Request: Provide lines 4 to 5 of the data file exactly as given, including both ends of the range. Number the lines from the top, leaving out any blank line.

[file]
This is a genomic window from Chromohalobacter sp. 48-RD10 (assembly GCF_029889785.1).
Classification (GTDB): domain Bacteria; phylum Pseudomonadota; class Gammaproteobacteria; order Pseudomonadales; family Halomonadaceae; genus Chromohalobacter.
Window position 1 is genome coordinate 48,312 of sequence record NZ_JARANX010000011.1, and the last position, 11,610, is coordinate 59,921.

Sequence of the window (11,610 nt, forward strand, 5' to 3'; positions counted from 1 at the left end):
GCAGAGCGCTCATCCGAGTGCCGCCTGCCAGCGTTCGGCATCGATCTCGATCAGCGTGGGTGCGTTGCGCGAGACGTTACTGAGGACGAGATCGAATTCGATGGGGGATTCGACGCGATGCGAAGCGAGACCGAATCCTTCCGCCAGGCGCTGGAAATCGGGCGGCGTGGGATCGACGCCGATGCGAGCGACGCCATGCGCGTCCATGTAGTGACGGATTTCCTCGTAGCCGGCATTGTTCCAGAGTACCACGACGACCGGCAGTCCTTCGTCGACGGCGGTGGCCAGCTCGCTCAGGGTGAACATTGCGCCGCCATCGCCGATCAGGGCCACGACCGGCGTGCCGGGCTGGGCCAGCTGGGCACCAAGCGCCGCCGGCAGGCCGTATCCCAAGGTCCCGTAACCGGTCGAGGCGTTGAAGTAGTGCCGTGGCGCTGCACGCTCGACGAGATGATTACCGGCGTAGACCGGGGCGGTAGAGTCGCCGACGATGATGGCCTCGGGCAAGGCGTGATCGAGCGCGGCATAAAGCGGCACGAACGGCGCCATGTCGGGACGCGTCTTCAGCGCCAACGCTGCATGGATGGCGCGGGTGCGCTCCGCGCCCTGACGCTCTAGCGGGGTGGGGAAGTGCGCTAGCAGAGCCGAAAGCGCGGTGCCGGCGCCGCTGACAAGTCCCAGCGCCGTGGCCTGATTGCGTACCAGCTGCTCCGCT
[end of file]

Sequence of the window (11,610 nt, forward strand, 5' to 3'; positions counted from 1 at the left end):
GCAGAGCGCTCATCCGAGTGCCGCCTGCCAGCGTTCGGCATCGATCTCGATCAGCGTGGGTGCGTTGCGCGAGACGTTACTGAGGACGAGATCGAATTCGATGGGGGATTCGACGCGATGCGAAGCGAGACCGAATCCTTCCGCCAGGCGCTGGAAATCGGGCGGCGTGGGATCGACGCCGATGCGAGCGACGCCATGCGCGTCCATGTAGTGACGGATTTCCTCGTAGCCGGCATTGTTCCAGAGTACCACGACGACCGGCAGTCCTTCGTCGACGGCGGTGGCCAGCTCGCTCAGGGTGAACATTGCGCCGCCATCGCCGATCAGGGCCACGACCGGCGTGCCGGGCTGGGCCAGCTGGGCACCAAGCGCCGCCGGCAGGCCGTATCCCAAGGTCCCGTAACCGGTCGAGGCGTTGAAGTAGTGCCGTGGCGCTGCACGCTCGACGAGATGATTACCGGCGTAGACCGGGGCGGTAGAGTCGCCGACGATGATGGCCTCGGGCAAGGCGTGATCGAGCGCGGCATAAAGCGGCACGAACGGCGCCATGTCGGGACGCGTCTTCAGCGCCAACGCTGCATGGATGGCGCGGGTGCGCTCCGCGCCCTGACGCTCTAGCGGGGTGGGGAAGTGCGCTAGCAGAGCCGAAAGCGCGGTGCCGGCGCCGCTGACAAGTCCCAGCGCCGTGGCCTGATTGCGTACCAGCTGCTCCGCT